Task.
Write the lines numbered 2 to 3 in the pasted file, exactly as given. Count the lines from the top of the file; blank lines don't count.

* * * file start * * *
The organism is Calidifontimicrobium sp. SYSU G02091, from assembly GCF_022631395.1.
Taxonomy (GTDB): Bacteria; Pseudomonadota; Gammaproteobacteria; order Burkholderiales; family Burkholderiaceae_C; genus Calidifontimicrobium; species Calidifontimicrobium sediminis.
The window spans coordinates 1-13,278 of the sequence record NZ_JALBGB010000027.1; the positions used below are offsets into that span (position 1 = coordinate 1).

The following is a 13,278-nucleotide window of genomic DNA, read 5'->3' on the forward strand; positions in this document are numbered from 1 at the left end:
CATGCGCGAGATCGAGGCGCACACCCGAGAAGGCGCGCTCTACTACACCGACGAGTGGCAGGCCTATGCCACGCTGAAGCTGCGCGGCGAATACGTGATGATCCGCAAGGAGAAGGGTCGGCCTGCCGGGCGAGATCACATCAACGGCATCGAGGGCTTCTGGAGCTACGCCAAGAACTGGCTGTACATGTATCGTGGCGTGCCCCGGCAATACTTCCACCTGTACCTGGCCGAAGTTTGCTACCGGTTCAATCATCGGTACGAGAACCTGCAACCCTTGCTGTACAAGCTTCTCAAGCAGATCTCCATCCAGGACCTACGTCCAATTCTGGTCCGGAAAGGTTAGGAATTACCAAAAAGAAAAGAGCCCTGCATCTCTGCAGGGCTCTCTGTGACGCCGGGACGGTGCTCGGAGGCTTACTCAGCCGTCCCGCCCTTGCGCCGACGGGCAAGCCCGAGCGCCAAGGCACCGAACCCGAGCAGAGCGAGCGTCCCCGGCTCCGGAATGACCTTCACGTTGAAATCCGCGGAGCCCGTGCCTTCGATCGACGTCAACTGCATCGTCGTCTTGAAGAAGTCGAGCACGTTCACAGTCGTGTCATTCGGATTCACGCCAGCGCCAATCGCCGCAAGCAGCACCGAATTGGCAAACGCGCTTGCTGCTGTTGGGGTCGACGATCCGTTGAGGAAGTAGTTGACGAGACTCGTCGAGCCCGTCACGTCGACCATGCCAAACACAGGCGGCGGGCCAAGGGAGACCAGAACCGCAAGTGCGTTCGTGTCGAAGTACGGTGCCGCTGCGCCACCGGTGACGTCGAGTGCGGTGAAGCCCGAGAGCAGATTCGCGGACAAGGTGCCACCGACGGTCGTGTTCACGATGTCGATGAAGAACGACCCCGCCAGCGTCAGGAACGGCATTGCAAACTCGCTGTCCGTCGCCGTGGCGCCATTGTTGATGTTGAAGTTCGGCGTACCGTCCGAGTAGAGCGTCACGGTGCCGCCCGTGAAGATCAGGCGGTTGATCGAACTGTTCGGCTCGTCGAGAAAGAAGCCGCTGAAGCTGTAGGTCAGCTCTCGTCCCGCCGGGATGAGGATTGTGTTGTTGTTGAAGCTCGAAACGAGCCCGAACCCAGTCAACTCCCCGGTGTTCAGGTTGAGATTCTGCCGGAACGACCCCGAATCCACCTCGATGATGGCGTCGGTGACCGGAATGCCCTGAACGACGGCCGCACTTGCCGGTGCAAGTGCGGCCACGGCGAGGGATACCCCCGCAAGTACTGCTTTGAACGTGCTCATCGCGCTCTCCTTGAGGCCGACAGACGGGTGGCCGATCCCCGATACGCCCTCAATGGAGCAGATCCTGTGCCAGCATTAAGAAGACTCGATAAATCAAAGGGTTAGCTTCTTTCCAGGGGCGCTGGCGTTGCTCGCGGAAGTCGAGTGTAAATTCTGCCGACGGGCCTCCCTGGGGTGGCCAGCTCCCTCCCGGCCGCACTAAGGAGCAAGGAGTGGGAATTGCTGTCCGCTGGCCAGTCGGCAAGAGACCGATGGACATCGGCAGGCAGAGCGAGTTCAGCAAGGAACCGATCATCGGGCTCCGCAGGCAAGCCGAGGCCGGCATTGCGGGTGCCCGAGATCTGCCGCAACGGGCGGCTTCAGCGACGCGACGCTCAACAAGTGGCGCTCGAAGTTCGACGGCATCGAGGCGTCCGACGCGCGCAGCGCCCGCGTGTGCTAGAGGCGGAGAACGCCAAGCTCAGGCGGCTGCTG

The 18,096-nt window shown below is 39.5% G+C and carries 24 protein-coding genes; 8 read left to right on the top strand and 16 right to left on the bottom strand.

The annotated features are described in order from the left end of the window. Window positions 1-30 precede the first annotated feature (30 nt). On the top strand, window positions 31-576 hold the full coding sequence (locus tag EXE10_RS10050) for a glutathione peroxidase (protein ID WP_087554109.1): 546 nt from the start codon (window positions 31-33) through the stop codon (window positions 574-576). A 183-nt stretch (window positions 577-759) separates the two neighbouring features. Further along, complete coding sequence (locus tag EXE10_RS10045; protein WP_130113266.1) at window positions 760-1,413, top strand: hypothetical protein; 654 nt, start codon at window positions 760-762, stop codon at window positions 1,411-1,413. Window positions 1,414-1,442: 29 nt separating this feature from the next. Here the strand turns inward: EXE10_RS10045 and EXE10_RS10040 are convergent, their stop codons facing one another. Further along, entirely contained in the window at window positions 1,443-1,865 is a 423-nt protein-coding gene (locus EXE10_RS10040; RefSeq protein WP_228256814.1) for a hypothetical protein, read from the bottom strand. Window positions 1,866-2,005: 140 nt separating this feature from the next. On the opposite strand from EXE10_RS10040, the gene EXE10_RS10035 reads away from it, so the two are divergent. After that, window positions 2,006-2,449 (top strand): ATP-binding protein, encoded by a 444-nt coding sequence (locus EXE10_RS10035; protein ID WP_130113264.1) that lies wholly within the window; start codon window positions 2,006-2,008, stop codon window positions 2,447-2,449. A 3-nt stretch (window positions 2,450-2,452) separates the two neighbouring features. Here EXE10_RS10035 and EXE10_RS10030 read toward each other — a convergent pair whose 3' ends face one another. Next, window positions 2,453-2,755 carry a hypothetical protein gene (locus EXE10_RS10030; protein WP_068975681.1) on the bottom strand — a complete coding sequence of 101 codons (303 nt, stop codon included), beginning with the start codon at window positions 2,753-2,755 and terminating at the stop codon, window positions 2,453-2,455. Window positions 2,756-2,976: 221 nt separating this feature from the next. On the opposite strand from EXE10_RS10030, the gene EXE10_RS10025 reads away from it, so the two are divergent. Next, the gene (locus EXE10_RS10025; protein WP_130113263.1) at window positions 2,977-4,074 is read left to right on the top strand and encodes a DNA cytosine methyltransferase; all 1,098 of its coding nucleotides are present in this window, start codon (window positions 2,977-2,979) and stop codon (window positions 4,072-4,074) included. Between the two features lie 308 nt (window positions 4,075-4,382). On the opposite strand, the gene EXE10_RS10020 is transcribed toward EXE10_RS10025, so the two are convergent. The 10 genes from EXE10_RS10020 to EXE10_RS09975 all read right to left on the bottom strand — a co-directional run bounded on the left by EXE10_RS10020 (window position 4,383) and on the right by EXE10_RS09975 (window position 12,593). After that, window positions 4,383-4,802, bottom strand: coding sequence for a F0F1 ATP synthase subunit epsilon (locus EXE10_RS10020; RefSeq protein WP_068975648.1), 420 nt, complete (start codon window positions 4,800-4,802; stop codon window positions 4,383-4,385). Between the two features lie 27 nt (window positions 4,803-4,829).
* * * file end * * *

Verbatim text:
Taxonomy (GTDB): Bacteria; Pseudomonadota; Gammaproteobacteria; order Burkholderiales; family Burkholderiaceae_C; genus Calidifontimicrobium; species Calidifontimicrobium sediminis.
The window spans coordinates 1-13,278 of the sequence record NZ_JALBGB010000027.1; the positions used below are offsets into that span (position 1 = coordinate 1).